It has been awarded the status of a National Historic Landmark which is the highest award given by the National Park Service to historic sites. It is the former home of John P. Parker, who was born a slave, bought his own freedom and became a successful businessman. Parker was an abolitionist and a conductor on the Underground Railroad. By day he ran the Phoenix Foundry making all types of farm machinery and iron products and by night he helped fugitive slaves escape. He frequently crossed the Ohio River to transport those seeking freedom on the first leg of their journey north.

Parker was an amazing man. At age eight he was sold, chained to other slaves and made to walk ragged and barefoot from his original home in Virginia to Mobile, Alabama. It was on this journey that his spirit was ignited with the anger and hatred of bondage that would fuel his lifelong passion for helping others to freedom.

In Mobile, Parker was sold to a doctor. There he was taught to read, illegally, by the doctor’s sons. Several years later, Parker made multiple daring attempts to escape, but was returned to Mobile. In 1845, he was allowed to purchase his freedom by earning extra money at a foundry. Parker then moved to Ohio where he married Miranda Boulden of Cincinnati, and by 1849 the Parkers had settled in Ripley, Ohio a thriving abolitionist town of about 5000 with 300 members in their anti-slavery society. Parker worked with other Ripley conductors on the Underground Railroad, such as, the Rev. John Rankin and the Collins brothers.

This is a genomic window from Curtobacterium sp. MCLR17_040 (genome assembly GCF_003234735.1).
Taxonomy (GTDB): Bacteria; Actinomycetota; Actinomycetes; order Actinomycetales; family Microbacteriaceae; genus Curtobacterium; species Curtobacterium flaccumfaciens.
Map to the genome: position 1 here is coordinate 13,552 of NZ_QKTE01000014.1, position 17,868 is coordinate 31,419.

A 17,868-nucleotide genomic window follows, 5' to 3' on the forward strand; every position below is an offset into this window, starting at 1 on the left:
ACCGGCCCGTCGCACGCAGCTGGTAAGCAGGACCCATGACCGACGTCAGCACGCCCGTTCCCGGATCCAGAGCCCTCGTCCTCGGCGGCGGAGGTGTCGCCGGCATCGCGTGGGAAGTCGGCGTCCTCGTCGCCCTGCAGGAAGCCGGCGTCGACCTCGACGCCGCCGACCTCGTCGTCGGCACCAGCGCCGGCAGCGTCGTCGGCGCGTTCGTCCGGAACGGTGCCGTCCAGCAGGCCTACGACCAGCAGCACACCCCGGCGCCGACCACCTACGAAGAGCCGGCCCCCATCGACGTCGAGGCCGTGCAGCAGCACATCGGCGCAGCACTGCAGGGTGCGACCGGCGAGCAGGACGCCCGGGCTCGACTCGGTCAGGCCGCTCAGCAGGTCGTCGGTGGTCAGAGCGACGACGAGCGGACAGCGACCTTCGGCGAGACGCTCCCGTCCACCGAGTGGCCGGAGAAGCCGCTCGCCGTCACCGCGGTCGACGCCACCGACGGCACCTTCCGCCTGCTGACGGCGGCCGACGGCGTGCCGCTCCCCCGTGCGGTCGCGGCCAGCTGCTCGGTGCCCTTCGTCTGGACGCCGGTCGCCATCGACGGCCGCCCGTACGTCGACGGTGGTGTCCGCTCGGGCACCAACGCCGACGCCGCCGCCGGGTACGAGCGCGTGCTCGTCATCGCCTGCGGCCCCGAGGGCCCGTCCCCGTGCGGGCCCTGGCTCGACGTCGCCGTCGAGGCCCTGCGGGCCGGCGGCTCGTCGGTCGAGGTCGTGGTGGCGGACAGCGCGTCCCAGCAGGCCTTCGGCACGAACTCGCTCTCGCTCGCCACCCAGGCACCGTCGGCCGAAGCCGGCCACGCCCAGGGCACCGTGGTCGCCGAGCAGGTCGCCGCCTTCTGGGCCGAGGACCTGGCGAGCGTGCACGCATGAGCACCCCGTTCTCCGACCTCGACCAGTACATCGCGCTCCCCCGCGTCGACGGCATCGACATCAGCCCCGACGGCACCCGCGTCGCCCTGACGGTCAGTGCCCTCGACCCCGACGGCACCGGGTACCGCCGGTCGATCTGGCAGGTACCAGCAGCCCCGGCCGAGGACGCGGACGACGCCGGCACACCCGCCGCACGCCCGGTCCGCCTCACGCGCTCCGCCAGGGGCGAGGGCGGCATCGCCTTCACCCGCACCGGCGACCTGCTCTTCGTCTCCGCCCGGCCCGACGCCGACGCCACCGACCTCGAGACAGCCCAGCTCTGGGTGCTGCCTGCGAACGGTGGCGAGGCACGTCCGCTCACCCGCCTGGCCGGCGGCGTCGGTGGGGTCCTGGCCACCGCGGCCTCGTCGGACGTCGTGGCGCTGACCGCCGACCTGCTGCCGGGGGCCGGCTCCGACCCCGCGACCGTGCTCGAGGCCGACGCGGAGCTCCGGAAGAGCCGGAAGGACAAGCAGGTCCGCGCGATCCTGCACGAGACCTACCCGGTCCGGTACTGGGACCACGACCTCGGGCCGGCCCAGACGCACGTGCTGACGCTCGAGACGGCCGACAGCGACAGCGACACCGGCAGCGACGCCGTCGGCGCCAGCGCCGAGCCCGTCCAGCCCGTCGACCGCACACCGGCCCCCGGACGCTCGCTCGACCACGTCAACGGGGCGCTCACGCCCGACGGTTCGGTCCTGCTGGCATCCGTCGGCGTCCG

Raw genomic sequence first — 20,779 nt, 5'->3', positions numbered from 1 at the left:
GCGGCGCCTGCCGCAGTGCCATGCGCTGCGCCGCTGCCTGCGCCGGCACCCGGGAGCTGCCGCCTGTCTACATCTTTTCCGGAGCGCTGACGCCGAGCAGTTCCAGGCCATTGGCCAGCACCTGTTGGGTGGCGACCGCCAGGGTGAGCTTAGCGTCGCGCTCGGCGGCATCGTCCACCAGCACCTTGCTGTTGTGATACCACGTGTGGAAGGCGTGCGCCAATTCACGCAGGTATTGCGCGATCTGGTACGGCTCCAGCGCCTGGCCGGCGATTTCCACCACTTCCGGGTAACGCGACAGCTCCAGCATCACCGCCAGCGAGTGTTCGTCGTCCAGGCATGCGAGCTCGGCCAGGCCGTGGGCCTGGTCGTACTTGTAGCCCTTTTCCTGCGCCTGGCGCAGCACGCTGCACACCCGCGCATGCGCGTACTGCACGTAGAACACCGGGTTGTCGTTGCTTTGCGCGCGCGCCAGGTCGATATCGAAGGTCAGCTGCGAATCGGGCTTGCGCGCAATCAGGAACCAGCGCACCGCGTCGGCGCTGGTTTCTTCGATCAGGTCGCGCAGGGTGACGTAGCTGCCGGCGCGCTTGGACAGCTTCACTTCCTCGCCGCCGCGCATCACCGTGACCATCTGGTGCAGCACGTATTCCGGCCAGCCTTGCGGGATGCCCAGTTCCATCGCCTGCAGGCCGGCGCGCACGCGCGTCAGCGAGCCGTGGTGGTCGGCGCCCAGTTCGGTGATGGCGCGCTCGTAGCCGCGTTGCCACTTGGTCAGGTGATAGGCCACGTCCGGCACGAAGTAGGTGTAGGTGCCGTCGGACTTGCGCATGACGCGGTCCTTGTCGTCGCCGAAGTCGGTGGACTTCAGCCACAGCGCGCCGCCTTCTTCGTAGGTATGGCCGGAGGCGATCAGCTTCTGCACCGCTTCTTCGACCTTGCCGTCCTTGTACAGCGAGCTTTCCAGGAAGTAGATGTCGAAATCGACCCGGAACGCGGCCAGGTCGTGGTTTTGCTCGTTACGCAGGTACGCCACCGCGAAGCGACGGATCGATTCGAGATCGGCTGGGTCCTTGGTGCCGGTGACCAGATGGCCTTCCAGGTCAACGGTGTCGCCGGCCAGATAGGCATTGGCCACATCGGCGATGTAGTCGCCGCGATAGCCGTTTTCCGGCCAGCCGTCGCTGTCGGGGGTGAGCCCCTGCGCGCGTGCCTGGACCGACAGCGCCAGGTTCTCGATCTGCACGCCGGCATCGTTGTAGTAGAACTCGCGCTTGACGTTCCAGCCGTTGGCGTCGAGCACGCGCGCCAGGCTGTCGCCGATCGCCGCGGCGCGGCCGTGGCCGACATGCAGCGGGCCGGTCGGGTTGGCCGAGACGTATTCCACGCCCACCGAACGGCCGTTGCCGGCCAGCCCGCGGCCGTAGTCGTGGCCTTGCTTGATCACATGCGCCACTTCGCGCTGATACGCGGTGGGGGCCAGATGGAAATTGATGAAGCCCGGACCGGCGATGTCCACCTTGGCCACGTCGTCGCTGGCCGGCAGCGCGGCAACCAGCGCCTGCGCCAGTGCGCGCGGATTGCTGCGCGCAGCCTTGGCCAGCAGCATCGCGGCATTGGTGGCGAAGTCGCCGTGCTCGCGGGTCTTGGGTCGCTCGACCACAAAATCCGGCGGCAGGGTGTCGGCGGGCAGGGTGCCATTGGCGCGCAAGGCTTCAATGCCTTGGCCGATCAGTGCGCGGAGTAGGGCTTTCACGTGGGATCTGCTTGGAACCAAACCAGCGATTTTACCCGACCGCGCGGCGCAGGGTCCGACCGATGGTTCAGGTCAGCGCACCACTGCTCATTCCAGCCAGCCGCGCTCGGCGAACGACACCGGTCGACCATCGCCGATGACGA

Parker was successful in many arenas. During the Civil War, Parker was a key recruiter for the 27th Ohio Volunteer Infantry (Colored) Regiment. Parker’s foundry was a major employer in Ripley, employing both blacks and whites. He was a successful entrepreneur and inventor. Parker had three U.S. patents for agricultural inventions, among the earliest granted to an African-American.

Parker died in January 1900, leaving behind his wife, Miranda and six college educated children.

At the Parker House you will hear about the life and times of Parker and see beautiful paintings depicting Parker’s life. In the 1800’s Room, you can walk on the very floors that Parker walked and look through the windows from which Parker looked when he and his family lived in this home.

For more information about Parker check out his autobiography “His Promised Land” or the website www.johnparkerhouse.org.

To visit his restored home/museum contact: John P. Parker Historical Society, Inc., 300 N. Front Street, P.O. Box 246, Ripley, Ohio 45167.

Hours of Operation are May through November, open Friday & Saturday 10:00 a.m.- 5:00 p.m. and Sunday 1:00-5:00 p.m. Admission: Adults $4, Students (7-18) $2. Group tours available year-round by calling 937-392-4188.

The Parker House in Ripley is a National Historic Landmark as designated by the United States National Park Service.
http://newsdemocrat.com/wp-content/uploads/2015/09/web1_ParkerHouse1-CarolStivers-.jpgThe Parker House in Ripley is a National Historic Landmark as designated by the United States National Park Service.

By Carol Stivers

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2016 News Democrat